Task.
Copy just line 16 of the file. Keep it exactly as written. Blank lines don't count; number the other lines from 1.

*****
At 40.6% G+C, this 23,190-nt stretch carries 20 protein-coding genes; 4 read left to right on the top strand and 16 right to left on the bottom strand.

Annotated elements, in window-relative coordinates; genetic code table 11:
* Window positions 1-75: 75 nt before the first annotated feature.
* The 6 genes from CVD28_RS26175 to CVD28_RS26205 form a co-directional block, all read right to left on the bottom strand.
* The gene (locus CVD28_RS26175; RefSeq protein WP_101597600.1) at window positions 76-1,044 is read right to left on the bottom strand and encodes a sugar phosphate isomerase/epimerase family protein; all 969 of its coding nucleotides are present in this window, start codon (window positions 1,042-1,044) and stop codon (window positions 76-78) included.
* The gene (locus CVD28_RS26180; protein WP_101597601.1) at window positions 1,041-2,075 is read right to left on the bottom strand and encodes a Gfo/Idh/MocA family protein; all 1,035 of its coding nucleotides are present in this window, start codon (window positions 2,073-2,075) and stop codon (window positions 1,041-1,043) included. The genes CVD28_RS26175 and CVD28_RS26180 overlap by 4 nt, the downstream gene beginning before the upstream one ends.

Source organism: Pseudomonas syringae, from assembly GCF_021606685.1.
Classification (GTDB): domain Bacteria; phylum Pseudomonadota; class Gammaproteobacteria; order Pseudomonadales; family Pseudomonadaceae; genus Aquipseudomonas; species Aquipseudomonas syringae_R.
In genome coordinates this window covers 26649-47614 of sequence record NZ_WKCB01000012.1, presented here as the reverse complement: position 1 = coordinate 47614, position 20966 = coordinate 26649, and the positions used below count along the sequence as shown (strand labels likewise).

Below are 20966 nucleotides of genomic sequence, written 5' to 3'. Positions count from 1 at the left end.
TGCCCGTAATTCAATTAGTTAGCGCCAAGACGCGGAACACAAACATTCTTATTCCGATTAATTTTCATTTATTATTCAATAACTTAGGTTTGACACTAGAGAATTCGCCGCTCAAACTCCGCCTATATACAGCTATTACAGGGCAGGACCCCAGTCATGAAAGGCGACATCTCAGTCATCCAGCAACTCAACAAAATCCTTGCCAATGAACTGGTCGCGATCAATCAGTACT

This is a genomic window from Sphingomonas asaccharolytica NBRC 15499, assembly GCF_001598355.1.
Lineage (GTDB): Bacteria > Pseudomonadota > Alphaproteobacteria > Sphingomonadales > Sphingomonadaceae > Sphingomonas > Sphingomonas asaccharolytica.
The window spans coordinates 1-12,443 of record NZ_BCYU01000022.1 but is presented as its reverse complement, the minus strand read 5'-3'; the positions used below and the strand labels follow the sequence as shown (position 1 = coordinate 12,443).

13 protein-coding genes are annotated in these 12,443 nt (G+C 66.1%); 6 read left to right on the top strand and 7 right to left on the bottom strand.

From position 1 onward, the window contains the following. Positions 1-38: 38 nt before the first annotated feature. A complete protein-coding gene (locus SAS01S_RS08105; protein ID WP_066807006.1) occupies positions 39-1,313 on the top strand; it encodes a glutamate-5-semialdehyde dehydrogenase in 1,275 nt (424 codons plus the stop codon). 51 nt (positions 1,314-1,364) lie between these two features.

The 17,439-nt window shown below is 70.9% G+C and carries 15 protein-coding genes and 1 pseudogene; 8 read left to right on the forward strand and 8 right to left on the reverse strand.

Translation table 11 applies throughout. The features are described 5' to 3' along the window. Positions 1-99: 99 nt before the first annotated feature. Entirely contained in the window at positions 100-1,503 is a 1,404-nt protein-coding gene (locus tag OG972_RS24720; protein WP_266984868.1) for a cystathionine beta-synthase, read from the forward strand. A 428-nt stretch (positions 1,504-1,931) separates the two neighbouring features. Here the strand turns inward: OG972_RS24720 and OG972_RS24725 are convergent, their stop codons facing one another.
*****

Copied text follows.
From position 1 onward, the window contains the following. Positions 1-38: 38 nt before the first annotated feature. A complete protein-coding gene (locus SAS01S_RS08105; protein ID WP_066807006.1) occupies positions 39-1,313 on the top strand; it encodes a glutamate-5-semialdehyde dehydrogenase in 1,275 nt (424 codons plus the stop codon). 51 nt (positions 1,314-1,364) lie between these two features.